• Font-attributes (e.g., does it have CJK-characters, is it a Symbol-font) or style (serif/non-serif, proportional/non-proportional)

if all that fails as well:

  • use a default font

Where is the VCL.xcu in 2?

One will find the VCL.xcu in


(where "/opt/openoffice.org2.0/" is the default prefix of your installation)

How does the VCL.xcu work?

The VCL.xcu includes both the default font-lists as well as the substitution lists for fallback. The replacement-lists are in <node oor:name="FontSubstitutions">

Let's look at an example:

  [..lots of lines...]
  <node oor:name="FontSubstitutions">
      [...lots of lines...]
      <node oor:name="thorndale" oor:op="replace">
        <prop oor:name="SubstFonts">
        <prop oor:name="SubstFontsMS">
          <value>Times New Roman</value>
        <prop oor:name="SubstFontsPS">
        <prop oor:name="SubstFontsHTML">
        <prop oor:name="FontWeight">
        <prop oor:name="FontWidth">
        <prop oor:name="FontType">
      [..lots of lines...]

The first thing one notices is that the font names listed in that section are all normalized, that means only lowercase letters with all numbers, spaces and other characters removed.

The second thing one notices is that there is not only one item with a list of replacement fonts, but also some other properties like SubstFontsMS, SubstFontsPS, SubstFontsHTML, ...

So what does all these mean?

      <node oor:name="thorndale" oor:op="replace">

starts a new section, a new set of replacements for the font "Thorndale". The property

        <prop oor:name="SubstFonts">

describes the list of fonts that could be used instead of Thorndale, when Thorndale is not installed. In the example, this would include "Times New Roman", "Times", "Times Roman", ... and finally "Palatino".

This list works the other way as well, so when one requests, e.g., Palatino, but don't have that one installed, Thorndale is a possible replacement.

The other properties are optional and describe the font in more detail or for special circumstances. If one exports the document to a Microsoft Office file format, the font given in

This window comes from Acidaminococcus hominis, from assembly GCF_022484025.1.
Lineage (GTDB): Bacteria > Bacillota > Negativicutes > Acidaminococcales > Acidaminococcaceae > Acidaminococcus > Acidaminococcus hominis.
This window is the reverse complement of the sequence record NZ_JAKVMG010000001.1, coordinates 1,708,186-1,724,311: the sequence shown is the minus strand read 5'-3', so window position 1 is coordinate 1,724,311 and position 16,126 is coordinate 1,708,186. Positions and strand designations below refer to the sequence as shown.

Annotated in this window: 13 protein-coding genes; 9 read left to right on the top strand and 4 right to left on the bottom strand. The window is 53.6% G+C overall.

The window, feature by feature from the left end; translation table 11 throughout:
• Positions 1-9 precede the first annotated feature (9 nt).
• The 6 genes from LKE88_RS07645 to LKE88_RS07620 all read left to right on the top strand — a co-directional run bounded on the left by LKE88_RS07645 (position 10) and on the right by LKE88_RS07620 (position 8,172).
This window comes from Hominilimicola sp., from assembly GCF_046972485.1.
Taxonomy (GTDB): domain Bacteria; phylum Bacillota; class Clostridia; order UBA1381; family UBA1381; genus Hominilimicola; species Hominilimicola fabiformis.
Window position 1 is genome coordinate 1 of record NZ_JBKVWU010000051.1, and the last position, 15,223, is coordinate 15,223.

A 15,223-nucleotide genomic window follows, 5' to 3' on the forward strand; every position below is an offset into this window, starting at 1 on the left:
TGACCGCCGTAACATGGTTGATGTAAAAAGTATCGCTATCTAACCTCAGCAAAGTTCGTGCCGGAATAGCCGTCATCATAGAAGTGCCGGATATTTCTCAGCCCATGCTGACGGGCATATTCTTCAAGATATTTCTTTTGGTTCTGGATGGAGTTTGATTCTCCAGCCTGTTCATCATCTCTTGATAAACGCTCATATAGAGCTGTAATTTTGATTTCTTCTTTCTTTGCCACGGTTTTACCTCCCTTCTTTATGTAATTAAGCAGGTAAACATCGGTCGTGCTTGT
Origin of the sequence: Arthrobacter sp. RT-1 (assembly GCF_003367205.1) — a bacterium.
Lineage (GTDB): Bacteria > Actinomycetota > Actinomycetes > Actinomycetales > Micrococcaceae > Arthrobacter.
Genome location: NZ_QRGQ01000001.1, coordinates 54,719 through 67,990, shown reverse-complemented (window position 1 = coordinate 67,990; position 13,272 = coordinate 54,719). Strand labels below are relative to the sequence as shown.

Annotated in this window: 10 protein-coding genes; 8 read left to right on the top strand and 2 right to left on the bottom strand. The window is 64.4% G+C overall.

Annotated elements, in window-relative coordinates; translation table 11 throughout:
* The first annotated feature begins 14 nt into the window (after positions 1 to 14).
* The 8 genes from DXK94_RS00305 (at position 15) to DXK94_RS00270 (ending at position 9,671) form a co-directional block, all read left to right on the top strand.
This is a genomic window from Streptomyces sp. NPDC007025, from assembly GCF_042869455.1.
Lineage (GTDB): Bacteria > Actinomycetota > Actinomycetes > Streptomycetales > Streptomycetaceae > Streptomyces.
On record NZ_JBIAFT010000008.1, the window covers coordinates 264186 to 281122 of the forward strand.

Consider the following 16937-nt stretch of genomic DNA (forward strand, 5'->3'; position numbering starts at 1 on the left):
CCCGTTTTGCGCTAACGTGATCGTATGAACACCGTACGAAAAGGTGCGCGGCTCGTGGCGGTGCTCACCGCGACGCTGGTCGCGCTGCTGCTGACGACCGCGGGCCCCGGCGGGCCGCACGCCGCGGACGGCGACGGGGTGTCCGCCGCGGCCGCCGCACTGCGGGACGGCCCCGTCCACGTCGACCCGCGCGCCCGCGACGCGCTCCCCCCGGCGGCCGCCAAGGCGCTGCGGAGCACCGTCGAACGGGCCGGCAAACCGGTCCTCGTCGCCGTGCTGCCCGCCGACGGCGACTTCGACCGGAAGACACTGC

<prop oor:name="SubstFontsMS">

(in this case "Times New Roman") would be specified as alternative in the document, if one prints to a PostScript printer, the font would be replaced by "Times" (most likely built-into the printer), when one exports to HTML, it would be specified as a "serif" font, etc.

How can I configure 2 to perform a specific font substitution?

If one is unhappy with the replacement that OOo performs, one can override the replacement and define a new one by using

Tools|Options → → Fonts

Check "[x] Apply Replacement Table" and type in the name of the font to be replaced, and select a font that should be the replacement from the list.
Check [x] always if the font is to be replaced, even when it is installed
Check [x] screen if the font is to be replaced on screen only

Font Replacement.png

My document using a popular Windows font looks different than on Windows

Many systems have fonts that claim to look like Windows fonts — e.g., Arial, Times New Roman or Courier New — but actually don't. It helps considerably to download and install the real fonts from Corefonts.

Glyph Fallback

Some documents contain text that is not supported by the font specified for this text. This happens often when, e.g., symbols or extended Latin characters are involved. In order to display something reasonable the characters missing in the specified font are substituted by glyphs from other fonts.

My extended Latin characters look different than the rest of my text